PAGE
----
We didn’t let this stand at Sussex, and we will not let it stand at Middlesex. These intellectual fascists (if they can even be called intellectual) have no idea what sort of power we are capable of, especially when our fellow activists have been victimised.
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I’m wondering–perhaps naively–what official policies are in place for when somebody can be suspended, by whom, for how long, on what grounds, etc. We can all guess pretty well what motivated the suspensions, but doesn’t the administration have to give at least some sort of pro forma justification that refers to university policies? Or can the administration suspend anybody on whim at any time? I’ve been involved in several student disciplinary hearing here at my university in the States, on grounds ranging from academic dishonesty to sexual assault, and we have tons of procedural niceties spelled out that we’re careful to follow, not only for fairness, but also to ensure that we’re not open to a lawsuit.
I don’t recall seeing more brutal treatment of students than this.
“Rouze up O Young Men of the New Age! set your foreheads against the ignorant Hirelings! For we have Hirelings in the Camp, the Court & the University: who would if they could, for ever depress Mental & prolong Corporeal War.”
William Blake wrote the above and he knew that in his time it served the interests of the power brokers to promote what he calls Corporeal war __ versus the Mental fight and combat : free thought:: ___ free thought and learning is what the Authorities atand Middlesex and elswhere are trying to shut -off _ Thought and the freedom of thought
Bon courage a les etudiants a Middelsex
A little correction to the above as I write in haste
“free thought and learning is what the Authorities at Middlesex and elswhere are trying to shut -off _ Thought and the freedom of thought__ poetry and philosophy are both threatened and hemmed by the harbingers of war
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I was appalled to hear of the management-driven escalation of events at Middlesex and the suspension of students and staff in this latest instance of brutal, arrogant, pig-headed behaviour by a bunch of administrators clearly engaged in some kind of self-promoting power-game. I hope that Dean Esche knows what he is doing in lending his name and office to the victimization of three academics who are without any doubt among the most distinguished and influential philosophers working (or, sad to say, currently not working) in this country today. I salute those students and staff who have had the courage to stand up against this blatant case of managerial harassment and intimidation.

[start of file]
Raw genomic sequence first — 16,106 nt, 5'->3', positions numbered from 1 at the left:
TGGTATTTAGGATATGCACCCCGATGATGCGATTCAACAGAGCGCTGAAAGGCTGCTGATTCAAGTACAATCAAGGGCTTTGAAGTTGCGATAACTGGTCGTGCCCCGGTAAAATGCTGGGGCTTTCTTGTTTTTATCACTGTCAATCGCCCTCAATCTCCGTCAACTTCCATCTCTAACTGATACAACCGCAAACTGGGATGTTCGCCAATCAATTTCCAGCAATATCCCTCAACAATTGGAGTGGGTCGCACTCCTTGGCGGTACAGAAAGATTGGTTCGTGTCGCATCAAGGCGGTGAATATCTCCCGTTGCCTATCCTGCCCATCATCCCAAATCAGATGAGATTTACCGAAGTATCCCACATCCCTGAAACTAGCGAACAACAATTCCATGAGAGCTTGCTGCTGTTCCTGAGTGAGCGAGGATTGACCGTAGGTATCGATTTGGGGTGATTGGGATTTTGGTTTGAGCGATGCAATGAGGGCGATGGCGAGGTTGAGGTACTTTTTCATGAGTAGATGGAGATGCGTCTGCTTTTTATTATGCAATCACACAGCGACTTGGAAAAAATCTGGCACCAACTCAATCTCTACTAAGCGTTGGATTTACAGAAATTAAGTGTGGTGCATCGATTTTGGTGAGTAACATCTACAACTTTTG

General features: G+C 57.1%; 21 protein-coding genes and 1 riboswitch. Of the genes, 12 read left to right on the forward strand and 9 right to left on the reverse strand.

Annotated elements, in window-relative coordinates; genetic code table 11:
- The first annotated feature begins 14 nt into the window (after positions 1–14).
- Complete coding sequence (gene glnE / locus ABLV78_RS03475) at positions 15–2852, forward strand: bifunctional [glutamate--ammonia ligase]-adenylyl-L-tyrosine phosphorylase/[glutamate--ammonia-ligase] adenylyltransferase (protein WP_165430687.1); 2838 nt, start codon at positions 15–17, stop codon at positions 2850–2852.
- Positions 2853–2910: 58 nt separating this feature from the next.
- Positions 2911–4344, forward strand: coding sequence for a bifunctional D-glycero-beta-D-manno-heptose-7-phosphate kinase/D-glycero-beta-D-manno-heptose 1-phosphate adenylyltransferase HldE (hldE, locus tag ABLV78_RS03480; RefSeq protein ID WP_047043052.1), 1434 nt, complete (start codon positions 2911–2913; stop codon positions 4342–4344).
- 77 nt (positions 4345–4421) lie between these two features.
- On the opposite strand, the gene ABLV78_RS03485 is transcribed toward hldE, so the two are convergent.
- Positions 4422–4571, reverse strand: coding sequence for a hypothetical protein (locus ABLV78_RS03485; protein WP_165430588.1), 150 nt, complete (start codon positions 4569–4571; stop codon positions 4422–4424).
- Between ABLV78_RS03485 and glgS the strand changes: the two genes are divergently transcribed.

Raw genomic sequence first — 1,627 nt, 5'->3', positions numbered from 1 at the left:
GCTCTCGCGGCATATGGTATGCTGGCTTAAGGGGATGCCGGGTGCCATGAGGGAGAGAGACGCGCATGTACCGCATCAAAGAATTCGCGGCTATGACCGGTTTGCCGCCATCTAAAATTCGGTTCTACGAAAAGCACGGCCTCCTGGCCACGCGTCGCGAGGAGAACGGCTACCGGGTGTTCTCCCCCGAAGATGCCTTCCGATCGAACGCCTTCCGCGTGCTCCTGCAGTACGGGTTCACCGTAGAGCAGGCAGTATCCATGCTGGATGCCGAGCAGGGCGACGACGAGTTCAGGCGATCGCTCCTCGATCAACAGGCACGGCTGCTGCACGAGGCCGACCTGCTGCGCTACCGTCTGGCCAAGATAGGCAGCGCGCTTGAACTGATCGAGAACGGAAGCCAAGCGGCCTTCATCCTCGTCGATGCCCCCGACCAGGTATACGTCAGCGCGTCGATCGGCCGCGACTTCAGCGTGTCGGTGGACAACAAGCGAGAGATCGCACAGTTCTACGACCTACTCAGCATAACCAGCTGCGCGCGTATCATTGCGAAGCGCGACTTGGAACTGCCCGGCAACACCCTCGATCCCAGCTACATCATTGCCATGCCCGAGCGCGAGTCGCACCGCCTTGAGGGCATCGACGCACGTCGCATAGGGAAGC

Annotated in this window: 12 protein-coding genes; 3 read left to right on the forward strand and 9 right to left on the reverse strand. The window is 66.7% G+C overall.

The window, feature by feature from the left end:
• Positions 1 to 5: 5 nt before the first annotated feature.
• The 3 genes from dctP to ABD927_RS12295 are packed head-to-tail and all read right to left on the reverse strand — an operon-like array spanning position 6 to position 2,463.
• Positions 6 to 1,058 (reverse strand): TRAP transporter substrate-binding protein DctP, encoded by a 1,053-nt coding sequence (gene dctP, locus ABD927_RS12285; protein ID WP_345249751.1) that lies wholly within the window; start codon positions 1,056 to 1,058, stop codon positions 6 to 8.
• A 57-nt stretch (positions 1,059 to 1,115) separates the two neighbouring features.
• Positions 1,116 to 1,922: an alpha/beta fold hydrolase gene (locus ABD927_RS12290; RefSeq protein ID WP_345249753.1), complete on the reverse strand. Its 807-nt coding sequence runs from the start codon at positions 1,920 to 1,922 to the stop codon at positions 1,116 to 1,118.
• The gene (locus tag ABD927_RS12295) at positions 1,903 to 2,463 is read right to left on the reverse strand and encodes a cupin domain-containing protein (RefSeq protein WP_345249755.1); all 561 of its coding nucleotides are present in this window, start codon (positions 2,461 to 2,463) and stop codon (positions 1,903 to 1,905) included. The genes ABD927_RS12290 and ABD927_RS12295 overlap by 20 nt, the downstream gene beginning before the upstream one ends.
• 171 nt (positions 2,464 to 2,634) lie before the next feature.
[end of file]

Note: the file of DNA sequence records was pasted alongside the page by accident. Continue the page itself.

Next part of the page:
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Now the game turns ugly. Now the whole point of it becomes flouting the rules – of administrative prudence, of professional conduct, of logic, of rationality; for only a naked act of managerial retaliation, unadorned by flimsy public rationalizations, can drive home the point to all of us that anyone who exercises his or her right of peaceful protest against the deliberate debasement of academic and educational standards will pay. The point is to isolate individuals without regard to rank or reason; to make examples of them, object lessons to the international audience of scholars and intellectuals who are witnessing this debacle, in order to warn the rest of us not to find inspiration in their resistance.
Of course this strategy can’t work if the rest of us refuse to be cowed, and insist, rather, on regarding them as setting an activist standard. So long as the friends, colleagues, and professional acquaintances of Professors Peter Osborne, Peter Hallward and Christian Kerslake and the four suspended students refuse to tune out (with excuses about their having deserved it – for acting importunately, for doing the wrong kind of philosophy, for failing to genuflect to the right people at the right professional moments, for failing to know their places, etc., etc.), the Middlesex University administration’s ugly exercise of unjustified power can be blocked.
I, for one, would like very much to know more about the specific individuals responsible for these suspensions: their names, affiliations, backgrounds, and professional interests. These individuals never did deserve the shield of public anonymity, and they most certainly should not enjoy it now. For example, who is Head of Student Services Fiona Fall, author of the message to the four students informing them that the rest of them would be hunted down as well? What is her professional agenda and to whom does she answer in the Middlesex University administration? Who informed the three faculty members of their suspension, and who authored this decision in the first place?
After all, it is not only the suspended faculty and students who provide the rest of us with object lessons – in courage and integrity. The specific perpetrators of this outrage among the Middlesex University administration also supply us with object lessons – in cowardice, opportunism, stupidity, and moral bankruptcy. We all have a lot to learn from these individuals – administrators at other UK universities perhaps most of all. But in order for them to learn the right lesson for their own universities, we must keep public scrutiny trained on the parties responsible in this case.